15.10.2019 в 13:00


Gleb Maltsev, who lead Taifun Primorie Region defensemen in points last season, spoke to Parimatch Junior Hockey League media relations department about his transition from junior to professional hockey, changes in his career and the importance of the right mindset going into the game.

- Last season you enjoyed a spike in your production. What led you to that?
- Right after I joined Taifun I felt I was trusted. I was put on the ice in key situations and wasn’t benched after making mistakes. I felt that and worked hard at practices. All that led to high production.

- Coach’s trust was all it took?
- Yes, coach’s trust and ice-time. Everything else follows. The more you play, the more confident you get and with it come points.

- Before moving to Russia’s Far East you had played close to home. Was joining Taifun a tough decision for you?
- When something doesn’t work, you have to go for a change. I expected that joining a new team was going to help me to bring my play to another level, get more ice-time and help my team on the ice. That’s exactly what happened. In my opinion, you shouldn’t fear change. It can lead to a positive change in your career.

- You said in one of your interviews that you keep your first career goal in junior hockey on a special shelf at your place. How many pucks are on the shelf?
- I don’t count them. I usually just put there whatever they give me after that game, so I can’t give you the exact number (smiles).

- What goals would you say are the most memorable for you?
- My first goal was the most memorable. It gave a push to my whole career – first in junior hockey and then in professional.

- What town that you’ve played in does the fan support feels better?
- Obviously, in Ufa! It’s a huge city where people love their hockey. So Tolpar games always draw large crowds. Neftekamsk is smaller than Ufa but they also love hockey there and the team always has support in the stands. As the matter of fact, it’s great to play with such support. It gives you strength when times get rough.


- How long did it take you to adjust to Vladivostok?
- First week was difficult. New surroundings and the time difference… But I got used to it. At first, getting to arena seemed to take forever but it turned out that it’s just a matter of habit. Towards the end of the season I almost didn’t notice it.

- How difficult was it to get used to long flights to European part of the country?
- Actually, there weren’t that many of them. Our schedule was set up in such a way that we spent most of the first half of the season on the road and we played mostly at home in the second part. I joined the team in Nizhny Novgorod, we played several games in the European part and went to Vladivostok. After that we had a few short flights to Khabarovsk and China. We had just three 8-hour flights.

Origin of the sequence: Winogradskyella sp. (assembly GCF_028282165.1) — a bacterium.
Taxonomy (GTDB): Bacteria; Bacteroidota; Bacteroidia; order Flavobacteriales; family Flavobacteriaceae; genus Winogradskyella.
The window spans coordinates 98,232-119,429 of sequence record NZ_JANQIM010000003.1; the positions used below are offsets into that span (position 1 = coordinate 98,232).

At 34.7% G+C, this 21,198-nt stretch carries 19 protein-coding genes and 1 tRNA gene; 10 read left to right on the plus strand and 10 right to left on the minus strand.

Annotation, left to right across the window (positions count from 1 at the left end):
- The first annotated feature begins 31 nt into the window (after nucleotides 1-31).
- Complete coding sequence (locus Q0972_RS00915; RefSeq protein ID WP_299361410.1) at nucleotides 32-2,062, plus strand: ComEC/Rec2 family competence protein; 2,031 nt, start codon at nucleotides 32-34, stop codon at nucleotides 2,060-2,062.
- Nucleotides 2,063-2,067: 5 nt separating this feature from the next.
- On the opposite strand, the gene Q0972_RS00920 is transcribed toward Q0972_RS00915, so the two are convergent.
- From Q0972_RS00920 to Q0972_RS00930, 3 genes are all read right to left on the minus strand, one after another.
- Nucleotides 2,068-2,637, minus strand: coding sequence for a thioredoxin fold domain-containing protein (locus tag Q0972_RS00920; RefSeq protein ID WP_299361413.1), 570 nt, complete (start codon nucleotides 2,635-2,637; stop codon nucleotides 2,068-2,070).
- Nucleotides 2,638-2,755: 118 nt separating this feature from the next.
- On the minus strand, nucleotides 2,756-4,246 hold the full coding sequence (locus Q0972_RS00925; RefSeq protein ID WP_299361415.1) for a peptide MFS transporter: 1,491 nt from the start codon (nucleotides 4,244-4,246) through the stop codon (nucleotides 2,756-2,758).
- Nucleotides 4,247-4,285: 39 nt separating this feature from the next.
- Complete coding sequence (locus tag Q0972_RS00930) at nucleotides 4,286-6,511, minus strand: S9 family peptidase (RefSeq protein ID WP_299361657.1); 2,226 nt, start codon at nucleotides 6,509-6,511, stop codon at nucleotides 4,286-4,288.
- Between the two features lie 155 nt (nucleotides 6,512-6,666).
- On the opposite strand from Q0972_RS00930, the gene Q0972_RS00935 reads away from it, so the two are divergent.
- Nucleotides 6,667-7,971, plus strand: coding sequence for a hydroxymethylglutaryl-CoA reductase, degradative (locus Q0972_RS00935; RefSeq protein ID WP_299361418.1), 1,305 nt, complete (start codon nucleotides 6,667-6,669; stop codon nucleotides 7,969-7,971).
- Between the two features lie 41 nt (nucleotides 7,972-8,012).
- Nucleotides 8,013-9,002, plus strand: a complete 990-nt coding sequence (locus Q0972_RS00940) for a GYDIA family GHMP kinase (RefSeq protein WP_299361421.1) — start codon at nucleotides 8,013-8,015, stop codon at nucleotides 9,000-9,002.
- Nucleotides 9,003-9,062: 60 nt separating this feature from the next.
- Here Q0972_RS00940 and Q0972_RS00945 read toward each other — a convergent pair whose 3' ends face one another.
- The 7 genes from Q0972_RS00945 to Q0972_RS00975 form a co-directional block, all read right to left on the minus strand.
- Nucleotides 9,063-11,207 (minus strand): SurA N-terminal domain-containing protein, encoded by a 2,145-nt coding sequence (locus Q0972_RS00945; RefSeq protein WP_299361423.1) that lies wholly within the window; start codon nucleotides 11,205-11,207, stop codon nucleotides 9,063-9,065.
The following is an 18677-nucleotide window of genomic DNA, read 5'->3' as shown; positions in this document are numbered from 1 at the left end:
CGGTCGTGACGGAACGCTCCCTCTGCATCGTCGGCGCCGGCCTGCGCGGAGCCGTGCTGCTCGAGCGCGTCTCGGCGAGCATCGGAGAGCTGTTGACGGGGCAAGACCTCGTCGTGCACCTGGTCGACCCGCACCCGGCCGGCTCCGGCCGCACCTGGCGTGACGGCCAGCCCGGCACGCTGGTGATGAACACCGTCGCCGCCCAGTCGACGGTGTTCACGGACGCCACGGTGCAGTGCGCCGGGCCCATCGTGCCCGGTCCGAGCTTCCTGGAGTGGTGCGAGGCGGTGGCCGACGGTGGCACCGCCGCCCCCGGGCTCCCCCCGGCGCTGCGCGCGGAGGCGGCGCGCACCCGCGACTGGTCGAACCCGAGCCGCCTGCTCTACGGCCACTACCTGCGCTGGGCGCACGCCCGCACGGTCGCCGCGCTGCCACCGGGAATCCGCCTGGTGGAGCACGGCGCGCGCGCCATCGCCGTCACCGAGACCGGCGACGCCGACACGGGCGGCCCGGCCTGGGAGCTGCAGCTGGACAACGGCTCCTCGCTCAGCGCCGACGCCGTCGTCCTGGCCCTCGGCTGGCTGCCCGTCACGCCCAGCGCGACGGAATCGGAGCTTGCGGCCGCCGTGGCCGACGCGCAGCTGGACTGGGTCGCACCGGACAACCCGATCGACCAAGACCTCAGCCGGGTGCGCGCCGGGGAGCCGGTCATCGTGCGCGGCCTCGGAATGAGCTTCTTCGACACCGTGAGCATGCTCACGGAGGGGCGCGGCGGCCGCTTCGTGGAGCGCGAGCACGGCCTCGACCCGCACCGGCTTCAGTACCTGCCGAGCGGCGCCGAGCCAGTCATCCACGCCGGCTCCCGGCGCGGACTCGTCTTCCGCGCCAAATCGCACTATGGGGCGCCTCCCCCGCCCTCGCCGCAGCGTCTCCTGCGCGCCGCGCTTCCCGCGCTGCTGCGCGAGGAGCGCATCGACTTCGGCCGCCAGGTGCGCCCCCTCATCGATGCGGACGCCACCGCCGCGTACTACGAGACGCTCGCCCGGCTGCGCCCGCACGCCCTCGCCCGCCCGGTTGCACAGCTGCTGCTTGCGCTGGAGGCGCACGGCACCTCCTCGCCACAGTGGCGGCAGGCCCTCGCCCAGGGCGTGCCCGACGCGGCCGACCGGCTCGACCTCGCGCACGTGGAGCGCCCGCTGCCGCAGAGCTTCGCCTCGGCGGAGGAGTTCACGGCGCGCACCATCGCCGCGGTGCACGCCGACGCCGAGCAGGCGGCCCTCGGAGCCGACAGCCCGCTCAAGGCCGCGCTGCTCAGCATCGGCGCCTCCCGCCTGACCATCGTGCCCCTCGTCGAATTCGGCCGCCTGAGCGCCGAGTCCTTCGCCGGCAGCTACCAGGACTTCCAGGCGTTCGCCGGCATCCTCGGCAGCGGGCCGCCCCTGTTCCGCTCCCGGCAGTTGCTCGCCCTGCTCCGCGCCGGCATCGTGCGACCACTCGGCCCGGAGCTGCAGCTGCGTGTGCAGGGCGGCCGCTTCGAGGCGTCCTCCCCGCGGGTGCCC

- You were called up to a few practices with Admiral a few times. How useful was that experience?
- Obviously, it was very important for my development! Even skating with a KHL team is a grand experience. Your teammates give you advice at practices how to do better in certain situations. It’s another approach to the game and another level to which one should aspire.

- Last season you moved from Eastern Conference to Western. What are the differences between the two in your opinion?
- I thought that Western Conference hockey is faster than in the East. Other than that, I didn’t notice any significant differences. 

- Who is the biggest Taifun rival in Junior Hockey League?
- Amurskie Tigry [Khabarovsk], of course. The games against them are Far Eastern Rivalry.

- You captained Taifun for several games.
- There was a period when our captain was injured and I was given the offer. When he returned to ice, I became one of the alternate captains.

- What did you feel when you – almost a rookie – were given the captaincy?
- First of all, it was a big responsibly. Because the mindset with which the team approaches the game depends on the captain. Chemistry on ice is also an important part of the outcome. In a certain sense you help your coach to pump up the team.

- Are there any secrets on how to do that?
- There are no secrets. You have to be focused prior to the game because the outcome depends on everyone. If something goes wrong, you have to cheer up your teammate, help him and channel the energy in the right direction.

- Who was Taifun’s leader last season?
- The outcome depends on every player. Everyone has to do his share on the ice and work hard at practice. It’s difficult for me to single out anyone because success comes only with great team chemistry.

- You said in one of your interviews that you never faced difficulties playing junior hockey. Is that still so?
- Perhaps, last season was the most difficult for me. It was my final year in junior hockey. Early in the season I couldn’t get a roster spot, had to move to a new team and adapt. It was unnerving at first. But it ended well (smiles).

- What team is going to be an eye-opener this season?
- In my opinion, Tolpar should do well in the East. I know a lot of guys there and I know they have built a good team. It’s more difficult to give predictions for the West but I would like to wish Taifun good luck. There plenty of guys on the team who return from last season. We played well in the spring and with that kind of play they could battle for a playoff spot. I expect Taifun to give the fans a reason to cheer and to battle for the Kharlamov Cup.

- What would you wish to those players who have just broken into Junior Hockey League?
- First of all, you have to improve, develop and hone your skills. And, of course, you have to stay true to hockey’s main law – you have to listen to your coach and do as he tells you at practices and games.